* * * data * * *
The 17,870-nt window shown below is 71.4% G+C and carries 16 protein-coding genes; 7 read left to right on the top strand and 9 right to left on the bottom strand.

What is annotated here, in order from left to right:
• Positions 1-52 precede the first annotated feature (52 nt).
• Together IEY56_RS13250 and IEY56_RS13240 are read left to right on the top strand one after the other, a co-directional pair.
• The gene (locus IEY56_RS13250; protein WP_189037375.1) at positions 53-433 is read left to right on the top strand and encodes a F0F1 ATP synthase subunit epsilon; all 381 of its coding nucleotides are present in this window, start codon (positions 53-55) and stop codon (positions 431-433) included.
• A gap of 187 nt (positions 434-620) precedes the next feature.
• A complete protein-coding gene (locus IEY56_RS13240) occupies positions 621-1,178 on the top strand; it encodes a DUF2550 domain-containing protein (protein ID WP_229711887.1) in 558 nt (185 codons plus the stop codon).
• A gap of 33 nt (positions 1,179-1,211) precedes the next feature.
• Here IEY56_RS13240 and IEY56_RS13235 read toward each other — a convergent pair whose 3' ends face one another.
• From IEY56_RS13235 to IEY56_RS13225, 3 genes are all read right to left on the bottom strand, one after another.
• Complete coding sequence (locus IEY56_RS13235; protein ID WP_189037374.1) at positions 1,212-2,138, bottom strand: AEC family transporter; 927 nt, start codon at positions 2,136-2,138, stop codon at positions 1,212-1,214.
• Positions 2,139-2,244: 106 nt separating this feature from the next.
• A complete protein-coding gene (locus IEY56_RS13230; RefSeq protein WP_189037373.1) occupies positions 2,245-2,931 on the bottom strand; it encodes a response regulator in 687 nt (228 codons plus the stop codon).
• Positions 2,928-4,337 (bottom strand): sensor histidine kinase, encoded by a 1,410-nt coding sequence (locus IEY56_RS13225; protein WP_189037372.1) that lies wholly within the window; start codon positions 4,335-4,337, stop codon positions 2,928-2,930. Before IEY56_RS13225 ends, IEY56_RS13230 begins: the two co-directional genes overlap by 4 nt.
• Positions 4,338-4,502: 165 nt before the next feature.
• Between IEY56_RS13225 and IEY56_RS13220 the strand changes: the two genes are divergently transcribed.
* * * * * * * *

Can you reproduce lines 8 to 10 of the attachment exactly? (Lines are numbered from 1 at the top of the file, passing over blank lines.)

• A gap of 33 nt (positions 1,179-1,211) precedes the next feature.
• Here IEY56_RS13240 and IEY56_RS13235 read toward each other — a convergent pair whose 3' ends face one another.
• From IEY56_RS13235 to IEY56_RS13225, 3 genes are all read right to left on the bottom strand, one after another.